We are now 60 years away from the Cuban Missile Crisis. The October 1962 confrontation between the United States and the Soviet Union over Soviet nuclear missiles stationed in Cuba was a moment when the world came perilously close to nuclear war. The episode’s extraordinary danger has understandably made the crisis the subject of much study and remembrance over the years.
This historical crisis has additional significance in the year 2022, as the world now faces a new confrontation between the United States and Russia that poses a similar danger of nuclear war. No less than US President Joseph Biden recently said that for the “first time since the Cuban Missile Crisis, we have a direct threat of the use of the nuclear weapon[s].” The current situation gives special importance to remembering the 1962 crisis and learning from it whatever can be useful in avoiding war today.
Overlapping Cold War Problems
The Cuban Missile Crisis can be understood as arising from three aspects of the Cold War:
Nuclear Arms Race. The United States had been the first nation to build nuclear weapons, and by the early 1960s possessed both a larger number of nuclear weapons and more technologically sophisticated weapons than the Soviet Union. Moreover, the United States had nuclear weapons stationed outside its borders, in various US-allied countries from which they could reach the Soviet Union relatively quickly.
Given that even a very small number of relatively unsophisticated nuclear weapons can be devastating if used, such numerical and technological imbalances supposedly should not matter. However, according to the paranoid logic that nuclear deterrence can encourage, these imbalances are frightening because they can be interpreted as giving one side an advantage over the other. The imbalance raises the question: Could the other side use its superiority to strike first in an effort to destroy our nuclear arsenal before we can retaliate? By this logic, the Soviet Union had a problem.
Cuba. A 1958 revolution overthrew the pro-US dictator of Cuba and brought to power a new, left-wing regime led by Fidel Castro. Cuba’s relationship with the United States deteriorated, and the new regime sought closer ties with the Soviet Union, which provided Castro with military aid.
As the United States pursued covert efforts to undermine Castro’s power, Nikita Khrushchev, the preeminent Soviet leader, made repeated public pledges to defend the island against the United States. In 1960, Khrushchev even implied the Soviets would use nuclear weapons to defend Cuba.
US efforts to destroy Castro’s regime culminated early in President John F. Kennedy’s administration. In April 1961, Kennedy supported an attempted invasion of Cuba by anti-Castro forces with the intention of overthrowing Castro. The invasion at the island’s Bay of Pigs ended in disaster but it underlined for the Soviets the danger their Cuban ally faced. Soviet-Cuban military ties increased after the invasion, while the Kennedy administration continued to work against Castro, even plotting his assassination.
Berlin. The German city of Berlin, divided between a US-aligned government in the west and a Soviet-aligned government in the east, was a major Cold War problem. Kennedy worried about the precarious situation of West Berlin, which was located deep within Communist East Germany and could be seized by the Soviets with little difficulty.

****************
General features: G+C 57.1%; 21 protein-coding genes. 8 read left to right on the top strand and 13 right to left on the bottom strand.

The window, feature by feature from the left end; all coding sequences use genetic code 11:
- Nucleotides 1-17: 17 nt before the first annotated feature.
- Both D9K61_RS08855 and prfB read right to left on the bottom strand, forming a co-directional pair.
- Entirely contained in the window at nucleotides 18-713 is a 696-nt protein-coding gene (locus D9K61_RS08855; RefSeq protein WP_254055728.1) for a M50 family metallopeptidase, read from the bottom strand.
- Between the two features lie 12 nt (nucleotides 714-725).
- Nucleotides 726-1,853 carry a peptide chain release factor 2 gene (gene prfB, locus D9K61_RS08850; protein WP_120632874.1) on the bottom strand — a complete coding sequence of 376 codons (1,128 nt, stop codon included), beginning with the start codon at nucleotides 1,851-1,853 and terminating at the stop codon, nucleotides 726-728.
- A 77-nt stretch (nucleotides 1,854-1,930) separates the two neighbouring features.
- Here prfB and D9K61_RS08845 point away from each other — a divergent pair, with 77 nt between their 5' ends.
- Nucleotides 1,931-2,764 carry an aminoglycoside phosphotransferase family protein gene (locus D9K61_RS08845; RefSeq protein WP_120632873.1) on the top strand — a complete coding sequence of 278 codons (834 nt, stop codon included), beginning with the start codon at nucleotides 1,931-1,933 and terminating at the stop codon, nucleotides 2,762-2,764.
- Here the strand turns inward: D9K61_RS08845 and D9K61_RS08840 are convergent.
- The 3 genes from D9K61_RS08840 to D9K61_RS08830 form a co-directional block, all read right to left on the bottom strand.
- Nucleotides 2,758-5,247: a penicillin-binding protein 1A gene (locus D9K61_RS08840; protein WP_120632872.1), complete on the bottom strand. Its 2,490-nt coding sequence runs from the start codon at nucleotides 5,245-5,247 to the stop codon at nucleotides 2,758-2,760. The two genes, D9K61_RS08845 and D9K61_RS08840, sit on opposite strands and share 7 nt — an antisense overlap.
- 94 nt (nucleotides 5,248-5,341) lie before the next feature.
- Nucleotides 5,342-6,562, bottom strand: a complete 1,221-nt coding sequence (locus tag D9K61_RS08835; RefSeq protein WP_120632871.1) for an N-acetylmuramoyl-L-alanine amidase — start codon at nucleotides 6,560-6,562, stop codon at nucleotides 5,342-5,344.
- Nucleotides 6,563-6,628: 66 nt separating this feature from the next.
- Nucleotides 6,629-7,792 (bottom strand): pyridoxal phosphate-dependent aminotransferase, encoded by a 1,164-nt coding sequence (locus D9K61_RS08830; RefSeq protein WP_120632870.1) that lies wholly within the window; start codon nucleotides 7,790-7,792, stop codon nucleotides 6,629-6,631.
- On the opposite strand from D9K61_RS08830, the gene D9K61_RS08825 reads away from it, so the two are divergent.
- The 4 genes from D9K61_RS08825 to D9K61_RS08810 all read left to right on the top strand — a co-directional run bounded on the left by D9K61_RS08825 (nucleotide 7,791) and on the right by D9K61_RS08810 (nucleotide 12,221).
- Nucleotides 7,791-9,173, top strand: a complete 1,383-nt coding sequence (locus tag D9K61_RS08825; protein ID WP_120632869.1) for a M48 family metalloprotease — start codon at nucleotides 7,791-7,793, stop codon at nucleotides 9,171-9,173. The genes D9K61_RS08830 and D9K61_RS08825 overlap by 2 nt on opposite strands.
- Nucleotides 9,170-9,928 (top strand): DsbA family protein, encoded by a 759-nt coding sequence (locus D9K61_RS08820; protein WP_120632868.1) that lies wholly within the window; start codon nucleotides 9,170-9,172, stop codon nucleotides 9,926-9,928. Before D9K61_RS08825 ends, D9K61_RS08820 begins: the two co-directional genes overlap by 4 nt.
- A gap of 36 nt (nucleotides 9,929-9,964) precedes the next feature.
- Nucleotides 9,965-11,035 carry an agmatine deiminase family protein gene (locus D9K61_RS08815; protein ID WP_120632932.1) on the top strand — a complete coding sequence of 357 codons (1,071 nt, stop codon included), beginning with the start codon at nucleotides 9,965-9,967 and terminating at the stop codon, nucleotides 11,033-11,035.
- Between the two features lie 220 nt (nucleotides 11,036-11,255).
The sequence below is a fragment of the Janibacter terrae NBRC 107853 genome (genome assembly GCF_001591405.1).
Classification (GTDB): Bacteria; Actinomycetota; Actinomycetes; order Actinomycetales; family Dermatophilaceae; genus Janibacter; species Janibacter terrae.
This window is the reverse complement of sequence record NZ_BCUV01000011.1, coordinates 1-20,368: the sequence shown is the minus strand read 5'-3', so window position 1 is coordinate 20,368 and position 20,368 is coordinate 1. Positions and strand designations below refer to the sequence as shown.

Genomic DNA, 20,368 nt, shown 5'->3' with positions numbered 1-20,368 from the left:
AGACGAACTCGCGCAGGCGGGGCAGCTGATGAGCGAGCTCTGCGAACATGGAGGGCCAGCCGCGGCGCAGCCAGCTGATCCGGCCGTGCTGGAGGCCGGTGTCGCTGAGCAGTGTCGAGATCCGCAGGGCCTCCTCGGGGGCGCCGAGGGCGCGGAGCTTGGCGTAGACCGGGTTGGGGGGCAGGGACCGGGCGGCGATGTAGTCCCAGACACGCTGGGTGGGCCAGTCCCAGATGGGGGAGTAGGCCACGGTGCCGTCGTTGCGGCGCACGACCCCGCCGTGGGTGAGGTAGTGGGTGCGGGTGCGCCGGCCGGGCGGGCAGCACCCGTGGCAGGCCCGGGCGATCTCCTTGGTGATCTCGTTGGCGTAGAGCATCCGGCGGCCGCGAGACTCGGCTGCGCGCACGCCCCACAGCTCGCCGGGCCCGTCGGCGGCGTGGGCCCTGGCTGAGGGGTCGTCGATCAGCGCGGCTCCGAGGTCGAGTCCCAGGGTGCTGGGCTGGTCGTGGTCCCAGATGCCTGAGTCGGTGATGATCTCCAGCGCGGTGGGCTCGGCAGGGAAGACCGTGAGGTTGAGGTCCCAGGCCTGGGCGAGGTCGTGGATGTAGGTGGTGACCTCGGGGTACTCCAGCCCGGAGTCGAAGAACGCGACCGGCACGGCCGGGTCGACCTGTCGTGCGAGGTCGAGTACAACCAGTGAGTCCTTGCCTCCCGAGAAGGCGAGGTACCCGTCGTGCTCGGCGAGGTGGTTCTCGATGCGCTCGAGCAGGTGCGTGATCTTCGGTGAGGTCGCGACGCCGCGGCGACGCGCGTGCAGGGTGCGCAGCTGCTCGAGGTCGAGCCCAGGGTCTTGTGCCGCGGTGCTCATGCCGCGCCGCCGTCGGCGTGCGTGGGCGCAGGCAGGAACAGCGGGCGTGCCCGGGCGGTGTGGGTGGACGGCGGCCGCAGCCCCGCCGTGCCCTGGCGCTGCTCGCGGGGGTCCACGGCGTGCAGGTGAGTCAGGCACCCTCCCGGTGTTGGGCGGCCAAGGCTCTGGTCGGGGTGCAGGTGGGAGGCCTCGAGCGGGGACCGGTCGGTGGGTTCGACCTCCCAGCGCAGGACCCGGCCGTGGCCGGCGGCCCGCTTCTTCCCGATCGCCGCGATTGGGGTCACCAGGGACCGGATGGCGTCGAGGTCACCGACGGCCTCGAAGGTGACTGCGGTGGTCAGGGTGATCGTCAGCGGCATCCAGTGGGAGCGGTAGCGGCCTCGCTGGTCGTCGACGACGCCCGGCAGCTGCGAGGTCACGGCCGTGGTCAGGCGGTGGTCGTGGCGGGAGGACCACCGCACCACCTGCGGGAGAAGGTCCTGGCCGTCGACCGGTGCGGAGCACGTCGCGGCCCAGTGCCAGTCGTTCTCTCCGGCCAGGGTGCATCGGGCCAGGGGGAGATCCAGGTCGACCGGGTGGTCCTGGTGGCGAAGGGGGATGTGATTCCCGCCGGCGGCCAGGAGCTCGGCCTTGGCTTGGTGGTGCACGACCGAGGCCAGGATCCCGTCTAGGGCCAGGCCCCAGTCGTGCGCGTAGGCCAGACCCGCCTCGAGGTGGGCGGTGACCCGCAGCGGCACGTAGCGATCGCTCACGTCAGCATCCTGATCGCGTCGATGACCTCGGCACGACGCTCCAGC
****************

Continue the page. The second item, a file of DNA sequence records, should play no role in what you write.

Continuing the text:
West Berlin concerned Khrushchev both as a potential base for the US military and because it was a major route by which refugees fled East Germany for the more prosperous west. The Soviet leader described Berlin variously as a “thorn,” “a cancer,” and a “bone in my throat.”
With all three of these conflicts unfolding simultaneously, US-Soviet relations worsened during 1961-62. Kennedy and Khrushchev had a hostile summit meeting in June 1961, during which the Soviet leader threatened to cut off US access to West Berlin. Potential confrontation over Berlin was lessened when the Soviets and East Germans stemmed the refugee flow that summer by building the Berlin Wall. The underlying conflict remained, though.
The Soviet Union resumed nuclear testing in 1961, after a years-long moratorium. The United States soon resumed its own nuclear tests.
Amid this tense international situation, Khrushchev decided in May 1962 to station Soviet nuclear missiles in Cuba. Having nuclear weapons there could address multiple problems: being able to quickly strike the United States seemingly evened out the US-Soviet nuclear imbalance; and Castro’s regime would be protected from invasion. Also (although the role of this last consideration in Khrushchev’s thinking is unclear and has been much debated) nuclear missiles in Cuba might give the Soviets an advantage over the United States that possibly could be used as a bargaining chip in the Berlin conflict.
To his inner circle, Khrushchev commented “the only way to save Cuba is to put missiles there” and that just as US weapons stationed close to the Soviet Union “are aimed at us and scare us” Soviet missiles in Cuba would “give them back some of their own medicine.” The Soviet leadership agreed on May 21 to put Soviet missiles in Cuba.
The Soviet carried out their plan over the summer and early fall. By early October, Soviet forces in Cuba had over 30 missiles. Each could be armed with a 1-megaton warhead and each could hit a wide swath of the southeastern United States. The Soviets in Cuba also had 12 tactical nuclear weapons that they could use in the event of an American attack on the island.